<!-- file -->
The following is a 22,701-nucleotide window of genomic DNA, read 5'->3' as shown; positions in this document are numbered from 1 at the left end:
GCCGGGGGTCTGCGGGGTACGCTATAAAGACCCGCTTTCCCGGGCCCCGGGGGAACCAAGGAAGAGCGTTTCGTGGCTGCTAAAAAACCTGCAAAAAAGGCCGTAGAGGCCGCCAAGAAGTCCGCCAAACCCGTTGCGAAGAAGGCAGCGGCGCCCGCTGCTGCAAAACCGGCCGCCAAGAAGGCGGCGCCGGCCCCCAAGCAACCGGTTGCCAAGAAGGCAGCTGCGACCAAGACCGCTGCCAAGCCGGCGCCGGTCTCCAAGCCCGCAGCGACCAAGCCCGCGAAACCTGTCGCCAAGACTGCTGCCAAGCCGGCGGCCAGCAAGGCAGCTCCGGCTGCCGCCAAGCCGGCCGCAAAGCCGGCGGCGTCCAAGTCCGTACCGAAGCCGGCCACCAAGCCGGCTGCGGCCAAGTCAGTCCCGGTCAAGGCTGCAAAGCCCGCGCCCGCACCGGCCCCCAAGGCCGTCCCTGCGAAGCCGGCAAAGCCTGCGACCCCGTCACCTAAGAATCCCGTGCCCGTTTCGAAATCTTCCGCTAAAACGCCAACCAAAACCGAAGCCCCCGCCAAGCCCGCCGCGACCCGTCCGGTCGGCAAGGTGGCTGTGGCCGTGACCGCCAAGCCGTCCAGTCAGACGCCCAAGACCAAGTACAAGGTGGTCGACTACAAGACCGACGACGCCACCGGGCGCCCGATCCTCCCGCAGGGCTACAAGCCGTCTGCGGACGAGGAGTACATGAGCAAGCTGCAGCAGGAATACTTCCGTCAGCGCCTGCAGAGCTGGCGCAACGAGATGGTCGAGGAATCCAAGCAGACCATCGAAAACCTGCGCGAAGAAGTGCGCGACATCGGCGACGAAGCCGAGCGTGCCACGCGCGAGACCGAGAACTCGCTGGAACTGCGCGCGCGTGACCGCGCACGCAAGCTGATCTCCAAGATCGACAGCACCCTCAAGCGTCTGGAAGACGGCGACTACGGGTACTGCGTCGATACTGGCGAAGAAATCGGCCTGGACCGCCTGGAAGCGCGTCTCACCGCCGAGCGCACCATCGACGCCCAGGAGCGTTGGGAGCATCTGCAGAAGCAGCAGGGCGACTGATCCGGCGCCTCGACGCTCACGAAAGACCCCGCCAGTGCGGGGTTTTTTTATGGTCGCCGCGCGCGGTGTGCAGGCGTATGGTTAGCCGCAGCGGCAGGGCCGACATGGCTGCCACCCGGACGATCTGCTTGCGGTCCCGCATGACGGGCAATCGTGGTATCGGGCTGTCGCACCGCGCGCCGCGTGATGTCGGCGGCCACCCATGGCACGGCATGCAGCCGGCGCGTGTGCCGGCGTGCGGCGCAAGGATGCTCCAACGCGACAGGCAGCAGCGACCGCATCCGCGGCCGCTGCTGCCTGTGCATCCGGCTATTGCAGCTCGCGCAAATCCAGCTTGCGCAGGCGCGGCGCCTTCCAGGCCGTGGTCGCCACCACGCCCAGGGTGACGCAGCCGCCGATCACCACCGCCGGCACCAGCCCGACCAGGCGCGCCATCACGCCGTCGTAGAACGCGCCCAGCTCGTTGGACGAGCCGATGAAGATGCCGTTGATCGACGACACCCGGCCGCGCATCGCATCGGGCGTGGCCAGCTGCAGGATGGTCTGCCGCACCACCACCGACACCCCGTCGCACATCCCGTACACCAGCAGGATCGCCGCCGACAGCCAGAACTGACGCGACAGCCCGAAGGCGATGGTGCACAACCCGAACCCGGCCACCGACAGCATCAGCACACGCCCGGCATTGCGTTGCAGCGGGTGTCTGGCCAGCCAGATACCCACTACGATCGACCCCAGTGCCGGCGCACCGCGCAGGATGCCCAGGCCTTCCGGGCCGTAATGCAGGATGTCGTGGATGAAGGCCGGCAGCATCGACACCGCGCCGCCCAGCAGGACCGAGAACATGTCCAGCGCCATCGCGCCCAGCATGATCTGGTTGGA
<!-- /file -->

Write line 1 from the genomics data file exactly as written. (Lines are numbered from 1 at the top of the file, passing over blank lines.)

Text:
The following is a 22,701-nucleotide window of genomic DNA, read 5'->3' as shown; positions in this document are numbered from 1 at the left end: